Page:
Get your P2 in 30 days, or its free! Sort of.

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The U.S. House of Representatives has passed legislation to improve the artist visa process. The legislation would require the U.S. Citizenship and Immigration Services (USCIS) to treat as a Premium Processing case, free of any additional charge, any arts-related O and P visa petition that it fails to process within 30 days. The 15 day premium processing would mean that no application would take longer than 45 days. Currently, processing can take months and premium processing comes at a cost of $1000.

The bill is called the Arts Require Timely Service (ARTS) Act (HR 1312 RFS), and it was passed in the House of Representatives April 1, 2008. The legislation still has to be approved by the U.S. Senate.

This bill has been quietly championed by the Association of Performing Arts Presenters, the American Arts Alliance, and similar not-for-profit arts organizations. These organizations deal primarily with "O1" and "P1" visas, for culturally unique and culturally excellent internationally recognized performers, and much of the writing that that I've found so far on this bill makes a point of mentioning "culturally unique artists."

So I'm wondering if local pop/rock/roots acts who are applying for a P2 visa to play club shows in the US will benefit from this act. Calls to the immigration departments of the AFM offices in Toronto and New York were met with a lack of awareness of this bill and what implications it might have for the "P2" visa process.

But after talking to the AFM and the US Department of Immigration, I'm optimistic that the legislation will include the P2 visa process and this is my reasoning.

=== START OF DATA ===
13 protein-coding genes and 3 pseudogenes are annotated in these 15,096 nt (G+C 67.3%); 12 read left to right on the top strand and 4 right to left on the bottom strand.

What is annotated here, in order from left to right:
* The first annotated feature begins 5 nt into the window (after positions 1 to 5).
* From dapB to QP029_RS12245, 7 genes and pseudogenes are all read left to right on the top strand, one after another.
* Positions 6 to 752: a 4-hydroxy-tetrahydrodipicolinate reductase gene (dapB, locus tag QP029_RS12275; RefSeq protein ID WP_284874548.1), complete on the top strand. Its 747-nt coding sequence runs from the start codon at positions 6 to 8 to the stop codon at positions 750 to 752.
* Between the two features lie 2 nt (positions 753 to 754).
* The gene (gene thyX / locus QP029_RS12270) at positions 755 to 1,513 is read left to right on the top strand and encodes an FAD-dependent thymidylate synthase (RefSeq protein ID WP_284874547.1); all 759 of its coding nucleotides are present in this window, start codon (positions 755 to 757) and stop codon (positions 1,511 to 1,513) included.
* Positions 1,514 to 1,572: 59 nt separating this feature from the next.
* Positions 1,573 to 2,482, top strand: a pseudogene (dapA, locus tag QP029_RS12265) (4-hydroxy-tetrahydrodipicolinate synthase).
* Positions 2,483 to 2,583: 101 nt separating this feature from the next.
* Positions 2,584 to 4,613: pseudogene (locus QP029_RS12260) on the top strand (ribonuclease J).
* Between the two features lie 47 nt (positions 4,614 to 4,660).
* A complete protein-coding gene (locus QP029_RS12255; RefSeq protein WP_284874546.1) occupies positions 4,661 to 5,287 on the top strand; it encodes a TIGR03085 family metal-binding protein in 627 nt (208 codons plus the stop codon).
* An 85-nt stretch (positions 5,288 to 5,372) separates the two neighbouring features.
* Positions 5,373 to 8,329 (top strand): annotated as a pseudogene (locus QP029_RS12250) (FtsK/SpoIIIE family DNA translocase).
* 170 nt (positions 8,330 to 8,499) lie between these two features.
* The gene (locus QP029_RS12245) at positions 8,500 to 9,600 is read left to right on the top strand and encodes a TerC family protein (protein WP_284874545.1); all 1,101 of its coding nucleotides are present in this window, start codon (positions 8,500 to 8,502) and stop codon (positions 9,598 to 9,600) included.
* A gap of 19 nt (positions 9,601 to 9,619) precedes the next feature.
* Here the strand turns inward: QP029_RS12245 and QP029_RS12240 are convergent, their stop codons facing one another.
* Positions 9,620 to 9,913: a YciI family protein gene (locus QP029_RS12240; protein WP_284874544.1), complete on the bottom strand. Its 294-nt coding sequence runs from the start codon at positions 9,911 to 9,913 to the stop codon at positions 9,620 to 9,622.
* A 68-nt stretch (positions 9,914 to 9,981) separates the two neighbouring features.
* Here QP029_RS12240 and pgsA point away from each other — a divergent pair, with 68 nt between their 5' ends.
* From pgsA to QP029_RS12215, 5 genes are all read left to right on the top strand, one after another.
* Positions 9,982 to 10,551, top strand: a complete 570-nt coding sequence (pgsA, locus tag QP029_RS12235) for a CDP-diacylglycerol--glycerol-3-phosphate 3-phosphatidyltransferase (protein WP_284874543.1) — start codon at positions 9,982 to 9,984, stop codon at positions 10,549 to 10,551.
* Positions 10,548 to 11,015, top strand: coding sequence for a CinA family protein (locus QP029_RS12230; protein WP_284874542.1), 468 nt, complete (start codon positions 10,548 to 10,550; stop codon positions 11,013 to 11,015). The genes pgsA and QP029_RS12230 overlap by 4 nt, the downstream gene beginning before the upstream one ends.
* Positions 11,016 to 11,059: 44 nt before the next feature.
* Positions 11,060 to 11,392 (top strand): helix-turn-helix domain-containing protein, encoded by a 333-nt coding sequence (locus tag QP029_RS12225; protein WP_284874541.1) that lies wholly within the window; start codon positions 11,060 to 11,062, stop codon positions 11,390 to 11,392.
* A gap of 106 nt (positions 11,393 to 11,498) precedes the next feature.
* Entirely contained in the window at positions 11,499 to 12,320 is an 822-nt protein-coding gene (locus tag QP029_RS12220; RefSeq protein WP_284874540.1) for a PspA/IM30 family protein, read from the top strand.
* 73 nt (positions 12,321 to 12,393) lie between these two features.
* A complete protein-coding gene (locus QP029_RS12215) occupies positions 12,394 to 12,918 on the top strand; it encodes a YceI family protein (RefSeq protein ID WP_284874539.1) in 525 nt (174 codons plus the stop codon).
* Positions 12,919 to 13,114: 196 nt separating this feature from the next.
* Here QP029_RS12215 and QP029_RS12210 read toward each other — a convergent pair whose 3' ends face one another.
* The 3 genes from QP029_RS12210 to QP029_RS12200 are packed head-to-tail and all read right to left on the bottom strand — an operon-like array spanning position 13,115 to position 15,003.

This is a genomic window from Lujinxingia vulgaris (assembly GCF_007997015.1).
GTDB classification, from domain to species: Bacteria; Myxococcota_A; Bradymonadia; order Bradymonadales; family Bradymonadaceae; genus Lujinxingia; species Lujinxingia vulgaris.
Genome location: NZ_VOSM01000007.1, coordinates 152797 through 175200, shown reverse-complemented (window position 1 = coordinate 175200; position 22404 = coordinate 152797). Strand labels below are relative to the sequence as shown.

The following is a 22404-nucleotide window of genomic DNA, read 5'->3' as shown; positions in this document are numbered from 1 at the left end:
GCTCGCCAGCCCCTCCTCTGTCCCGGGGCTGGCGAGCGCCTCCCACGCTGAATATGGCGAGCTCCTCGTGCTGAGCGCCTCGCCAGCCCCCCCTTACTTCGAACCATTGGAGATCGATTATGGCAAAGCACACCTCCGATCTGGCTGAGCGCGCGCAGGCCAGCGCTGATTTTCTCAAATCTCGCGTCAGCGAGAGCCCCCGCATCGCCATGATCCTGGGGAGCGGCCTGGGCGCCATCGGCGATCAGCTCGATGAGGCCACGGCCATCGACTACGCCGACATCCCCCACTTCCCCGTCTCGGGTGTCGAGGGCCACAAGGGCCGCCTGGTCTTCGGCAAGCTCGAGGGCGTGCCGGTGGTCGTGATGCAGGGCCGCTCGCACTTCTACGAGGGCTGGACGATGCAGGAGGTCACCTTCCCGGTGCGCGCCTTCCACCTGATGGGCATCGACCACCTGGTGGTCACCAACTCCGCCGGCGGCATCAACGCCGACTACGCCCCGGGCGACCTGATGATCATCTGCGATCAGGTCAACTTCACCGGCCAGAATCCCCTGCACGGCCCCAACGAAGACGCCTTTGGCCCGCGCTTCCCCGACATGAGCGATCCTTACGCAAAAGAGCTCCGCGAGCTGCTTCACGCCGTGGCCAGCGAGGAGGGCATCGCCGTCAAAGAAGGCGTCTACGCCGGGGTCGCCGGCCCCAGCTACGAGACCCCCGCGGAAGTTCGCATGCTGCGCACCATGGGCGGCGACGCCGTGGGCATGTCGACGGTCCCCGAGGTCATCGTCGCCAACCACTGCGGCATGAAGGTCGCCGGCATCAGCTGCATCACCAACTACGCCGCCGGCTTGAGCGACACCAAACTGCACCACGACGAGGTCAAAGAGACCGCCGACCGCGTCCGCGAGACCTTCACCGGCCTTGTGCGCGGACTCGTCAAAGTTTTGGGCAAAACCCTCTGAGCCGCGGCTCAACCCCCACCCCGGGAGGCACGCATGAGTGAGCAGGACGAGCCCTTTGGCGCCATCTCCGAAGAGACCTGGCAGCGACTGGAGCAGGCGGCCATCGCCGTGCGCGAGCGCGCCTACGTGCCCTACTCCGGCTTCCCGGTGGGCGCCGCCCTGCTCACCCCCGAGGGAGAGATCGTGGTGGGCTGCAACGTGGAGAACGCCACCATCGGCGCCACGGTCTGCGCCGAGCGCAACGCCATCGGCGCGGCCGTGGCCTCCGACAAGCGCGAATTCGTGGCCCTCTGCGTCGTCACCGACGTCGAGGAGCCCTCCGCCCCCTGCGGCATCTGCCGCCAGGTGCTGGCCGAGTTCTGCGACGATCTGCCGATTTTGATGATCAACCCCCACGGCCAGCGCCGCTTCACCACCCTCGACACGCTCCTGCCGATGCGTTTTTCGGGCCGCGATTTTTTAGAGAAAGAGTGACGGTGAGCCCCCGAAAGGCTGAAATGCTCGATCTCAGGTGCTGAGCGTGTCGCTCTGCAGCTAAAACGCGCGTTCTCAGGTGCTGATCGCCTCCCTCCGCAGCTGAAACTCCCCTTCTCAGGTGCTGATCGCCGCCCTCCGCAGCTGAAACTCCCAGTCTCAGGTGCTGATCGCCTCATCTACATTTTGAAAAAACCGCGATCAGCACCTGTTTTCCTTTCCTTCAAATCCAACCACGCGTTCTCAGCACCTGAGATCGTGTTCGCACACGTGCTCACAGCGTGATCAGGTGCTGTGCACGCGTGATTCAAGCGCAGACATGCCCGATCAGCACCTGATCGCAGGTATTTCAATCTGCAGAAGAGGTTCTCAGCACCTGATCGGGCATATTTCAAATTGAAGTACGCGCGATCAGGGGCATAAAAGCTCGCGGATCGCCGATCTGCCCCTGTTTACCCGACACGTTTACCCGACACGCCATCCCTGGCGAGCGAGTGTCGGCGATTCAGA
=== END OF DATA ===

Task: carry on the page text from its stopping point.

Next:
First, you can read the text of the bill here:

The first important clause to note is that this act will apply to persons including:
an alien described in section 101(a)(15)(P)
You can read that section in the US Immigration and Nationality Act here: Scroll down to 101(a)(15)(P).

The part that refers to commercial music artists and bands falls under section P (II), as in the P2 visa, and reads:
an alien having a foreign residence which the alien has no intention of abandoning who performs as an artist or entertainer, individually or as part of a group, or is an integral part of the performance of such a group, and seeks to enter the United States temporarily and solely for the purpose of performing as such an artist or entertainer or with such a group under a reciprocal exchange program which is between an organization or organizations in the United States and an organization or organizations in one or more foreign states and which provides for the temporary exchange of artists and entertainers.
The next important clause is the bit that describes the petitioner as:
an arts organization described in paragraph (3), (5), or (6) of section 501(c) of the Internal Revenue Code.
In the case of a P2, it is my understanding that the AFM is the petitioner.

You can read section 501(c) of the Internal Revenue Code here: Scroll down to section (c) (5), it reads:
Labor, agricultural, or horticultural organizations.
The AFM is certainly a not-for-profit labour organization working in the arts.

So we will wait and see what happens with this legislation. It still needs to pass through the U.S. Senate and I understand that it has a better chance of easing through "without public fanfare."

Some more reading on this is available at:


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